Why do some people try to chase eclipses in a jet plane?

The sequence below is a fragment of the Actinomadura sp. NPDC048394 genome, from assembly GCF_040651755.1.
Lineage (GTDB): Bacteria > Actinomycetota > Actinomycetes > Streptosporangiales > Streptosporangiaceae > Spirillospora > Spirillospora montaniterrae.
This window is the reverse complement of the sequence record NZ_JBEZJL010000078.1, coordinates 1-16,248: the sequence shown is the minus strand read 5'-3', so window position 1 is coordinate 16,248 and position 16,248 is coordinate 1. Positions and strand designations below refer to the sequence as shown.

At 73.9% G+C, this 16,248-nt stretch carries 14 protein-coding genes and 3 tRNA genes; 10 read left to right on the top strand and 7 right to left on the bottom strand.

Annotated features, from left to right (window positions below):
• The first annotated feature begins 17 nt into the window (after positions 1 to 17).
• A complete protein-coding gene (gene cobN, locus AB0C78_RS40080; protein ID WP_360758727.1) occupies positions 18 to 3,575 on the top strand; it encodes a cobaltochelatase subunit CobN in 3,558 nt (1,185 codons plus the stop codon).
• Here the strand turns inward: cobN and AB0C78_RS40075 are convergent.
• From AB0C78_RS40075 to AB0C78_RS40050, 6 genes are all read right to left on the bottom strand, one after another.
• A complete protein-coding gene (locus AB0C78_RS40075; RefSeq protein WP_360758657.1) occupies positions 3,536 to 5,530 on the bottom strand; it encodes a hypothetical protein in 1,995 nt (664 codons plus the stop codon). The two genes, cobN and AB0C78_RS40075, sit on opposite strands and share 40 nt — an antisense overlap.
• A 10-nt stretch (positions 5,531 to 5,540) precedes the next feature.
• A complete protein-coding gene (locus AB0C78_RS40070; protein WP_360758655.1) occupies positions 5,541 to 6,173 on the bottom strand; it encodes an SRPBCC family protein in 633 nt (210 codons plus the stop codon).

The only reason that total solar eclipses only last a few minutes for a ground-based observer is that that is about how much time it takes the lunar shadow, traveling at over 2,000 km/hr to pass you’re your geographic location. But what would happen if you could fly along the path of totality at the same speed as the lunar shadow? Well, you would see a continuous eclipse for as long as the shadow touches Earth, which can be several hours from start to finish. Astronomers figured this out long ago, but had to wait for the invention and deployment of non-military supersonic jets to carry out such a chase. The scientific benefit is enormous because now you can study the sun’s corona for much longer than the 2-5 minutes usually allowed. On June 30, 1973, Concorde 001 intercepted the path of a solar eclipse over North Africa. Flying at Mach 2.05 the aircraft provided seven observers from France, Britain and the United States with 74 min of totality bounded by extended second (7 min) and third (12 min) contacts. The former permitted searches for time variations of much longer period than previously possible and the latter provided an opportunity for chromospheric observations of improved height resolution. The altitude, which varied between 16,200 and 17,700 m, freed the observations from the usual weather problems, and greatly reduced atmospheric absorption and sky noise in regions of the infrared.